The impacts of the huge mega-storm known as Hurricane Sandy on the Jamaica Bay environment were minimal. Hurricane Sandy was a human tragedy, but not a natural one. A day after the storm, I inspected the marshes and shorelines of the bay and found that everything was practically intact from an environmental perspective. Yes, there was debris. There was heating oil in the water. Some shorelines were changed.
Overall, however, the waterfowl and marine life survived with little loss. In fact, I didn’t see one dead bird or fish kill. The marshes were fine as they are designed to deal with flooding. At the Jamaica Bay Wildlife Refuge, the East Pond was breached (see picture, left) in at least two places and bay water poured into the pond adding to its salinity and a 50-foot channel was carved into the West Pond changing it into a tidal lagoon. As these ponds were artificial impoundments, it was just nature’s way of returning things to the way they were originally designed to be by removing the fill. My point is that Hurricane Sandy, while devastating shoreline homes including mine in Broad Channel, was nature’s way of “clearing the air” and restoring the dynamic conditions such as breaches, overwash and shifting sands that barrier islands such as Rockaway Beach have endured over the millennia.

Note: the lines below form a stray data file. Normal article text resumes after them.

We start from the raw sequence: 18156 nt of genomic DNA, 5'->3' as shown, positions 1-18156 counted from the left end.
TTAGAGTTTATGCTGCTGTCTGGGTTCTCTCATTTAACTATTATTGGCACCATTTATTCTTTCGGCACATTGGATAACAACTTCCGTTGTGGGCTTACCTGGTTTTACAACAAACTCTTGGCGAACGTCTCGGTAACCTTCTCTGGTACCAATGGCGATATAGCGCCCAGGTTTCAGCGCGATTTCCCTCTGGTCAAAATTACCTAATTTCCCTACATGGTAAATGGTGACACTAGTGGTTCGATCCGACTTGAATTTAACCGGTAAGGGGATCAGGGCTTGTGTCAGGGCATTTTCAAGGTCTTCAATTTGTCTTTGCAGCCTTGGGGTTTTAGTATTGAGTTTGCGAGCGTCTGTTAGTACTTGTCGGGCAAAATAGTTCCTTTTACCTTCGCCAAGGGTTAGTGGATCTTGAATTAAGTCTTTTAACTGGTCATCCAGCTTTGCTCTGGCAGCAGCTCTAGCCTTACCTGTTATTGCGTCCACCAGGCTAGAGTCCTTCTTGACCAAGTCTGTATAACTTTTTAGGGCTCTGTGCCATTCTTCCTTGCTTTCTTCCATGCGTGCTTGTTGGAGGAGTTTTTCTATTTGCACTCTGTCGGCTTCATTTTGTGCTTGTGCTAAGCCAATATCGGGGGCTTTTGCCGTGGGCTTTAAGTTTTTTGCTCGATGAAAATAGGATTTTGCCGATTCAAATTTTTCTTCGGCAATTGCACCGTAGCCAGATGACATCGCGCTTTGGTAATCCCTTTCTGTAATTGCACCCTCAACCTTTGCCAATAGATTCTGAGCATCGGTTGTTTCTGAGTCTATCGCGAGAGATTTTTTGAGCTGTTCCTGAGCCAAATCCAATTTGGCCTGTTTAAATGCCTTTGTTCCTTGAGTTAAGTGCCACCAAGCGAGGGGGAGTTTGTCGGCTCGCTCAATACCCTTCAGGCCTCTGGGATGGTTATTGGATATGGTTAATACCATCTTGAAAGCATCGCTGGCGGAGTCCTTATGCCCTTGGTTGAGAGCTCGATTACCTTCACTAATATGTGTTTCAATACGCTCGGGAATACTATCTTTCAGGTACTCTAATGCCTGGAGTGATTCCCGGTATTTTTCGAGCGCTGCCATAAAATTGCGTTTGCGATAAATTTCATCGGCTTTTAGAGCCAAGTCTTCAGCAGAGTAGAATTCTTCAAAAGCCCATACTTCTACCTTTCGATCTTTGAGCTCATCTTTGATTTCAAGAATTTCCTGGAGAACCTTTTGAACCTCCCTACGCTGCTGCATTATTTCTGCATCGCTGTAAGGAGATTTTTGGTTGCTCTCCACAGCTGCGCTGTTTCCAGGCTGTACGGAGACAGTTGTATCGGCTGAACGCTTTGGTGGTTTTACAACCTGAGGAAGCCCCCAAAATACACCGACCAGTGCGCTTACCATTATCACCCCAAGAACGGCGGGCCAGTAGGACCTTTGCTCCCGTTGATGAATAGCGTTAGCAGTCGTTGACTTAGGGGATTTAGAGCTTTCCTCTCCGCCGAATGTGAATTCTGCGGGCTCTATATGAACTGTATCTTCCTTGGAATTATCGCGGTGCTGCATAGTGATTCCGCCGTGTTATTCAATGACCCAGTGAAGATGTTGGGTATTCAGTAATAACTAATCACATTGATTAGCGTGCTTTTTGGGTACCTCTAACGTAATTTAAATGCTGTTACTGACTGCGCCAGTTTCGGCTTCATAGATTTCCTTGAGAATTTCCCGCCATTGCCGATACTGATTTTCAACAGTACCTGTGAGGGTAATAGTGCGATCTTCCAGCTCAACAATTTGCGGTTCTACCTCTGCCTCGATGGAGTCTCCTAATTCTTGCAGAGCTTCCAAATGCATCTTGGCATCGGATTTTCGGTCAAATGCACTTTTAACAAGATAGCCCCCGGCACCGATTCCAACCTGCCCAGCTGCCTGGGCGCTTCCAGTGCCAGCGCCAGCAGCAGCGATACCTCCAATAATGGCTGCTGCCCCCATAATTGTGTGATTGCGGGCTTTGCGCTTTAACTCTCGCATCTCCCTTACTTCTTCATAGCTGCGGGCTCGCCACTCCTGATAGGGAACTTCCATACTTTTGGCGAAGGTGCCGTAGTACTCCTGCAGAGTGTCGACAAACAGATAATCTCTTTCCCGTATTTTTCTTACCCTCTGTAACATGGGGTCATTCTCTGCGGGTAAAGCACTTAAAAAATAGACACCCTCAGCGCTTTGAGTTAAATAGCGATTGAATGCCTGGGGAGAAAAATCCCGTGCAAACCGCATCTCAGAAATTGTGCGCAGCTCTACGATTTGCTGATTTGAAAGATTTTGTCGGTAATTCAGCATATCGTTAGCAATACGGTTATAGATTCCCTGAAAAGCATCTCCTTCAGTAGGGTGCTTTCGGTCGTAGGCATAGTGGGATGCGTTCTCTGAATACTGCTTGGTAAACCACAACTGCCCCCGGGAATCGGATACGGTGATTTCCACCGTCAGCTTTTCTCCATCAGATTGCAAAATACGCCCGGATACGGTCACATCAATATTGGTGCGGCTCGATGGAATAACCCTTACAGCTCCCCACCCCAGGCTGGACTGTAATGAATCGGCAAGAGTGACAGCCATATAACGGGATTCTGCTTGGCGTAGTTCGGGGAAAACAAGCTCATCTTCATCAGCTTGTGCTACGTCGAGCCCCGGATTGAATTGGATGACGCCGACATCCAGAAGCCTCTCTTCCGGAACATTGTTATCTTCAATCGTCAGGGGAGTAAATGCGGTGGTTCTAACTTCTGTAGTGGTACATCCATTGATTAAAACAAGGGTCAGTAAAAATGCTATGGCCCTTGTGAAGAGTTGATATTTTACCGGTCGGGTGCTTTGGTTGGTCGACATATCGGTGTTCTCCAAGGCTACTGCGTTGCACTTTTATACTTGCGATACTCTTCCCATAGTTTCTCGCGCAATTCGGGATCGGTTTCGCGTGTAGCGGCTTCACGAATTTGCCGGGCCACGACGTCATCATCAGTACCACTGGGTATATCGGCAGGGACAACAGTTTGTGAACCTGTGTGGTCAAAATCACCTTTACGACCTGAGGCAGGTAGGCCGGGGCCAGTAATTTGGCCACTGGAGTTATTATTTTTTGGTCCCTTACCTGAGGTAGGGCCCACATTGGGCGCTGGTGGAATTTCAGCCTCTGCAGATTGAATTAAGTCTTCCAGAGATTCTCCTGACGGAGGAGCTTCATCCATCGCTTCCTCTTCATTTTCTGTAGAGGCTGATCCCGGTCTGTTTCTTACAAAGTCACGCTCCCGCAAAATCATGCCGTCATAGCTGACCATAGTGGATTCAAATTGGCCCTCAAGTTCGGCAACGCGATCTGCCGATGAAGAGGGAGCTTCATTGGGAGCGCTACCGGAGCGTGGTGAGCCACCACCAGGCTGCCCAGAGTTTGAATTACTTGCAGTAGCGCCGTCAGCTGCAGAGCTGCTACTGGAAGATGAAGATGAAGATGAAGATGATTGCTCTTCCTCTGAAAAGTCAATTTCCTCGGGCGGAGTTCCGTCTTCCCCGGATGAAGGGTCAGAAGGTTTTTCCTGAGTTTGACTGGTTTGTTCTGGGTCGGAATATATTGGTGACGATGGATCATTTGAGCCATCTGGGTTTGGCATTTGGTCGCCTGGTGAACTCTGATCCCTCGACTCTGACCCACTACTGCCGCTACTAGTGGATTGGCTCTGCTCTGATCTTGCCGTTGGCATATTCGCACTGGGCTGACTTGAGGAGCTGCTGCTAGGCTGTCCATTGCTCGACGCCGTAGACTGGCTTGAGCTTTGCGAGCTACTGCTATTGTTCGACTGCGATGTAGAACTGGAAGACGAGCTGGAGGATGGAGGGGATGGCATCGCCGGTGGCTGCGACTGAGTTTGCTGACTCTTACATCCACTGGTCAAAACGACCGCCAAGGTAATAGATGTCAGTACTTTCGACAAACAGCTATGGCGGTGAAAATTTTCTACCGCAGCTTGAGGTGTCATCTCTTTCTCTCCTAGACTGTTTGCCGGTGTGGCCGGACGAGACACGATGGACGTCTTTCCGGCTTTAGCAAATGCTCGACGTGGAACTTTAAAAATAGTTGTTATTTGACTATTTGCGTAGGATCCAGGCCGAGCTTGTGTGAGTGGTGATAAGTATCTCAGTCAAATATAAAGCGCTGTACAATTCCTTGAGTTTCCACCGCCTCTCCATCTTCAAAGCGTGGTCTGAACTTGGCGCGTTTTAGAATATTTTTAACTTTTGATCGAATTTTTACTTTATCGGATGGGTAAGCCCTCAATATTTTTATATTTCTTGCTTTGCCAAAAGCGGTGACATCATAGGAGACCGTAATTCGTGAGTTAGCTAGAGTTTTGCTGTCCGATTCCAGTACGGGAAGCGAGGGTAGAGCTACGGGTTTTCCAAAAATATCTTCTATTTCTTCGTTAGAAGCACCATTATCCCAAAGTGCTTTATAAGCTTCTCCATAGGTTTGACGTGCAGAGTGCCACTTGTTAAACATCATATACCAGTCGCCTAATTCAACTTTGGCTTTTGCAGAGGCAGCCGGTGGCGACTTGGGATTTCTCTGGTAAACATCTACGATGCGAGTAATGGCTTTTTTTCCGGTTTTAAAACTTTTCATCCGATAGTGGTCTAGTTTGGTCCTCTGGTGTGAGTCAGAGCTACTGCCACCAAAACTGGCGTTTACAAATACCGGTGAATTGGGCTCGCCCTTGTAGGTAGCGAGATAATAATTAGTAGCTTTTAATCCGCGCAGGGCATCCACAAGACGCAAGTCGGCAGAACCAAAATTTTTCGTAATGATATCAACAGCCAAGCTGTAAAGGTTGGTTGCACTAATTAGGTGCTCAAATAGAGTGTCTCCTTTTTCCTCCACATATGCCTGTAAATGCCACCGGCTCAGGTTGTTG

This was no accident or unusual event. It was destined to happen; a hundred year storm. The full moon, sea level rise and global warming perhaps intensified the power of Sandy making the severe flood waters more akin to a category 3 storm, rather than the actual (almost) category 1 event it was based on sustained wind velocity.
The greatest threat to Jamaica Bay is not from hurricanes, nor’easters, syzygy* or other natural events but continued population growth and shoreline development. Barrier islands and buffering marshes should have been left intact. Unfortunately, poor planning has allowed us to build intensely populated developments in areas that should’ve been left as natural areas and parkland. Will we in the northeast experience more of these storms in the near future, no one knows for sure, but given that the oceans will continue to rise and most likely increase in temperature we had better be prepared. Hopefully, more effort will be made to restore protective salt marshes and to enact a moratorium on coastal development.
Don Riepe is the Jamaica Bay Guardian and a member of the American Littoral Society.
*Syzyzy — An unusal alignment of the sun, moon, planets causing very high tides. One such event occurred in 1989.
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